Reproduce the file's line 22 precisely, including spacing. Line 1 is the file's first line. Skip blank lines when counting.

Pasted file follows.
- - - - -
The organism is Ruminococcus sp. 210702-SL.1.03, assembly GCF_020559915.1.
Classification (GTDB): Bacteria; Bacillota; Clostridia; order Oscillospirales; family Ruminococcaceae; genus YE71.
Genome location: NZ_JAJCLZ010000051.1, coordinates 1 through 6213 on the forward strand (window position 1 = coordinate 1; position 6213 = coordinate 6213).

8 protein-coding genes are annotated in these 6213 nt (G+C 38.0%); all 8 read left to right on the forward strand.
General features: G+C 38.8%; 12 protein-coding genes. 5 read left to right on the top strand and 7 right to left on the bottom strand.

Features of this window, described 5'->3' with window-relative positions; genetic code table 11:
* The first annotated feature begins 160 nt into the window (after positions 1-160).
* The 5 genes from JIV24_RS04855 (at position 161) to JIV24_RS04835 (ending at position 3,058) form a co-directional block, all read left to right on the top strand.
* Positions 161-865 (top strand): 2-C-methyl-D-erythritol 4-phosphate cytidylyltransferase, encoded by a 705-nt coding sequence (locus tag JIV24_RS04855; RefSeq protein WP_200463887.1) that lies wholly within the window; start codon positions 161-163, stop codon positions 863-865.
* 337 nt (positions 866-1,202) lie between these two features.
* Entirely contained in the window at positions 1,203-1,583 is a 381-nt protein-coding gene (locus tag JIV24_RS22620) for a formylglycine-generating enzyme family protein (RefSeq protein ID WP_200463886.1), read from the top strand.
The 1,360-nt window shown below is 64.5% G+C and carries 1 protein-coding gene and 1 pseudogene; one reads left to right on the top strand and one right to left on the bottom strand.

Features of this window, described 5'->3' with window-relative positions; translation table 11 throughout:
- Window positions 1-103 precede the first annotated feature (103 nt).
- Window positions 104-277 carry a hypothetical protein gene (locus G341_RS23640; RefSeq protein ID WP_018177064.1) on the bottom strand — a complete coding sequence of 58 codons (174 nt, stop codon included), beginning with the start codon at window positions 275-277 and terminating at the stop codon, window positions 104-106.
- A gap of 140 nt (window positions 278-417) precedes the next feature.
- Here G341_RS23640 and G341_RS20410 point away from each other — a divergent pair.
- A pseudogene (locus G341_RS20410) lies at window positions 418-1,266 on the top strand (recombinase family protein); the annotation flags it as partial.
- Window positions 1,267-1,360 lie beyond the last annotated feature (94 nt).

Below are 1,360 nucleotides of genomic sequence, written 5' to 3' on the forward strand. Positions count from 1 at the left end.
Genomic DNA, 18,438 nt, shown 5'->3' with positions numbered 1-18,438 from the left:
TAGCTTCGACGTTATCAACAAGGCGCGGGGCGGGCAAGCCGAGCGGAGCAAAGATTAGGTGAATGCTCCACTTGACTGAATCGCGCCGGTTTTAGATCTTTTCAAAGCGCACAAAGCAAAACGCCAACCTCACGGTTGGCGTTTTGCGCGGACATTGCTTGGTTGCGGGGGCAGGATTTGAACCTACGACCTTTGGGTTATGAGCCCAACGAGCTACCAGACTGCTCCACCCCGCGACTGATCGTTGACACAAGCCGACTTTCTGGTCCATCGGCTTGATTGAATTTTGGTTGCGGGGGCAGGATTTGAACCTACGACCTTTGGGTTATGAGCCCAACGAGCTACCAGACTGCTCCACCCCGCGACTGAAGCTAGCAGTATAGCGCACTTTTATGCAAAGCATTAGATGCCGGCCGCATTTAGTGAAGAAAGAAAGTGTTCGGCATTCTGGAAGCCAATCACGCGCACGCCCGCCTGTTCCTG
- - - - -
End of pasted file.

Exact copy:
TAGCTTCGACGTTATCAACAAGGCGCGGGGCGGGCAAGCCGAGCGGAGCAAAGATTAGGTGAATGCTCCACTTGACTGAATCGCGCCGGTTTTAGATCTTTTCAAAGCGCACAAAGCAAAACGCCAACCTCACGGTTGGCGTTTTGCGCGGACATTGCTTGGTTGCGGGGGCAGGATTTGAACCTACGACCTTTGGGTTATGAGCCCAACGAGCTACCAGACTGCTCCACCCCGCGACTGATCGTTGACACAAGCCGACTTTCTGGTCCATCGGCTTGATTGAATTTTGGTTGCGGGGGCAGGATTTGAACCTACGACCTTTGGGTTATGAGCCCAACGAGCTACCAGACTGCTCCACCCCGCGACTGAAGCTAGCAGTATAGCGCACTTTTATGCAAAGCATTAGATGCCGGCCGCATTTAGTGAAGAAAGAAAGTGTTCGGCATTCTGGAAGCCAATCACGCGCACGCCCGCCTGTTCCTG